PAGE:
By Natalie DeCoste

Under direction from new chairman Gary Gensler, the Securities and Exchange Commission (SEC) is preparing to change its approach to the disclosers required from companies about how they respond to threats linked to climate change.

U.S. investor groups pressured the SEC and Gensler to change the SEC’s approach to environmental responsibility and mandate more corporate disclosures from public companies on climate change and other environmental, social, and governance (ESG) issues.

Currently, the SEC has broad authority to require disclosures by companies selling securities. The agency’s authority becomes less clear regarding the disclosure of specific information about climate change. Information about ESG has a less clear impact on every company’s bottom line, making it likely that this potential new rule will become a pressing issue to those lobbying in Washington.

Beyond the SEC’s authority to enact mandatory disclosures, other questions remain about what measurements are necessary to help investors gauge a company’s financial prospects and how to establish these requirements so they are flexible enough to generate specific information about corporate risks.

Gensler signaled before he was confirmed that the environment and ESG disclosures would be issues he would take up if he became head of the SEC.

“Increasingly, investors really want to see – tens of trillion of dollars in assets behind it – climate risk disclosure. Issuers would benefit from such guidance. So, I think through good economic analysis, working with the staff, putting out to the public to get public feedback that is something the commission, if I’m confirmed, would work on,” Gensler said during his confirmation.

President Joe Biden plans to meet Monday with top financial regulators to discuss the issue, and the SEC has sought some public input about the new rule.

“It’s a generational project unlike anything the SEC has ever undertaken. It requires a great deal of expertise at the staff level and an enormous amount of market outreach,” said Robert Jackson Jr., a former SEC commissioner.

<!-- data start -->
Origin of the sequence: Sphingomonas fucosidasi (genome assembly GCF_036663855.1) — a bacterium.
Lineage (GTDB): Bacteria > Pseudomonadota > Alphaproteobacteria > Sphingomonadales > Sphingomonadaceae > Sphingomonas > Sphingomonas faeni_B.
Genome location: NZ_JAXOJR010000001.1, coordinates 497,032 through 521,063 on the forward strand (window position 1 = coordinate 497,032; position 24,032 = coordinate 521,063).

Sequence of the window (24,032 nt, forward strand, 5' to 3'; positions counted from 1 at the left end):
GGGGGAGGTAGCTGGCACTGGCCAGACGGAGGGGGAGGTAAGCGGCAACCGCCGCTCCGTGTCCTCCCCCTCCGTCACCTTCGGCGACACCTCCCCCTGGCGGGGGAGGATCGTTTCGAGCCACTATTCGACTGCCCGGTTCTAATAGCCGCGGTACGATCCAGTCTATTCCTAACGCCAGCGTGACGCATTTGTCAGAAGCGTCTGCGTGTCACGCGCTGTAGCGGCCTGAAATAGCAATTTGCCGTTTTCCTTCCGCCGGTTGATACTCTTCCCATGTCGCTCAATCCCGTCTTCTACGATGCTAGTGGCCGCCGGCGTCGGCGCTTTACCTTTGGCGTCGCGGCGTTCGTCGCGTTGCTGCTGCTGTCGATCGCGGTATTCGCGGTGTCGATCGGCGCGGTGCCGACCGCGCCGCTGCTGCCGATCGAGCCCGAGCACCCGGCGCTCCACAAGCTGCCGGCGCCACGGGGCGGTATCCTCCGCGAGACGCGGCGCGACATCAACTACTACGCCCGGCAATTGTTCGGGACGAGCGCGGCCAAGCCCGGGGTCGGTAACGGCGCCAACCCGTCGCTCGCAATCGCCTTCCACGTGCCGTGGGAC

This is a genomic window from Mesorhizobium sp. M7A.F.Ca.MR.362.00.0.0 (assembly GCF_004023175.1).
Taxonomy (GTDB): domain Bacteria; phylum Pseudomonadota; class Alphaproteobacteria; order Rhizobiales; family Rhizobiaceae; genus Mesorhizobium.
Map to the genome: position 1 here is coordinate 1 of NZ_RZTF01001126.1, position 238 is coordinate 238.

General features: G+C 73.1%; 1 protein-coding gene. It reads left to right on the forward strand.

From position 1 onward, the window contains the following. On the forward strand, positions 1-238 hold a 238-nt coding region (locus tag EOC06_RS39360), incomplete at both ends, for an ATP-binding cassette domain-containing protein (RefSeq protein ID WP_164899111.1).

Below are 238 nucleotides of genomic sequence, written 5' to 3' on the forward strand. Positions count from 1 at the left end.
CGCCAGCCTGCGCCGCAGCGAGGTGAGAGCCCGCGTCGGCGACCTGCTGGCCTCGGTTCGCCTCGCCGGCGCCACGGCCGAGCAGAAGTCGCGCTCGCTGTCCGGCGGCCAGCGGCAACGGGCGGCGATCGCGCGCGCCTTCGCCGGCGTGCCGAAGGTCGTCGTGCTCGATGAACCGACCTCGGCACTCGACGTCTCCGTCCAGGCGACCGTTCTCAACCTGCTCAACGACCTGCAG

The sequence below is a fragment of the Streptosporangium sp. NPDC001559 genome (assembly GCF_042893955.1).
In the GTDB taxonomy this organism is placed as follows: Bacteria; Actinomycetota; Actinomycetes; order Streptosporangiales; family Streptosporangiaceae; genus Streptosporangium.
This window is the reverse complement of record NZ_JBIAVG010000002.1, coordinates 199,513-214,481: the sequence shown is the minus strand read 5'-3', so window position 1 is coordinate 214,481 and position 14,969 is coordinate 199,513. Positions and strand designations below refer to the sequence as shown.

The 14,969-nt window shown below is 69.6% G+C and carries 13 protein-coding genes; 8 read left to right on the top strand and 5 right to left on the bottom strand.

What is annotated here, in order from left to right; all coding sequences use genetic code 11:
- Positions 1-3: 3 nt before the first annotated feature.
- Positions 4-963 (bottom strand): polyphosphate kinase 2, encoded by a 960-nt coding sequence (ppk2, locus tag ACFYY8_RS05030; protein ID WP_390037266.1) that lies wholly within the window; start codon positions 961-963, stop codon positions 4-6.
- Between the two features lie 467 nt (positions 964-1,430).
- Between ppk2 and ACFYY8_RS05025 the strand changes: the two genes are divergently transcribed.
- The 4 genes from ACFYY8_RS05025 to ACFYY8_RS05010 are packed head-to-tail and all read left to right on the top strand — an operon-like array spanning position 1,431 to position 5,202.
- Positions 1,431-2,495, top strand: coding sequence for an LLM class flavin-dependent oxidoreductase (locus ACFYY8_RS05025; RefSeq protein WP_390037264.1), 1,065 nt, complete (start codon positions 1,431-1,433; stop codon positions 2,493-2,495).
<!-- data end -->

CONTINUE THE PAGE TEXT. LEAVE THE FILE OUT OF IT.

Seven tech companies responded to Gensler and the SEC’s request for public input, urging the SEC to implement the new disclosure requirements. The seven companies who joined the letter are Google parent Alphabet, Amazon, Autodesk, eBay, Facebook, Intel, and Salesforce.

“We recognize that climate change is an urgent global challenge that demands collective action. We are committed to taking bold steps within our operations, supply chain, products, technology and public engagement. We believe that climate disclosures are critical to ensure that companies follow through on stated climate commitments and to track collective progress towards addressing global warming and building a prosperous, resilient zero-carbon economy,” read the letter.

Microsoft also joined the effort to ensure the disclosures in its own letter to Gensler and the SEC. Like the seven companies who submitted a joint letter, Microsoft touted its contributions and commitment to environmental sustainability and clean energy.

On the other side of the debate are energy and transportation companies, who have told the SEC that climate disclosures could be misunderstood by investors who lack experience with the data. They warn investors may put too much weight on one aspect of the data, such as a company’s total greenhouse-gas emissions.

Some Republicans have also voiced opposition to the SEC’s proposed rule. They cited the doubts over the relevance environment-related disclosures have to providing investors with information and the appropriateness of using the SEC to enact social change.

“The securities laws are not the appropriate vehicle to regulate climate change nor to correct racial injustice or intimidate companies regarding political spending. That is why we have environmental, civil rights, and political spending laws,” said Sen. Patrick Toomey (R-PA) during opening statements at Gensler’s confirmation hearing.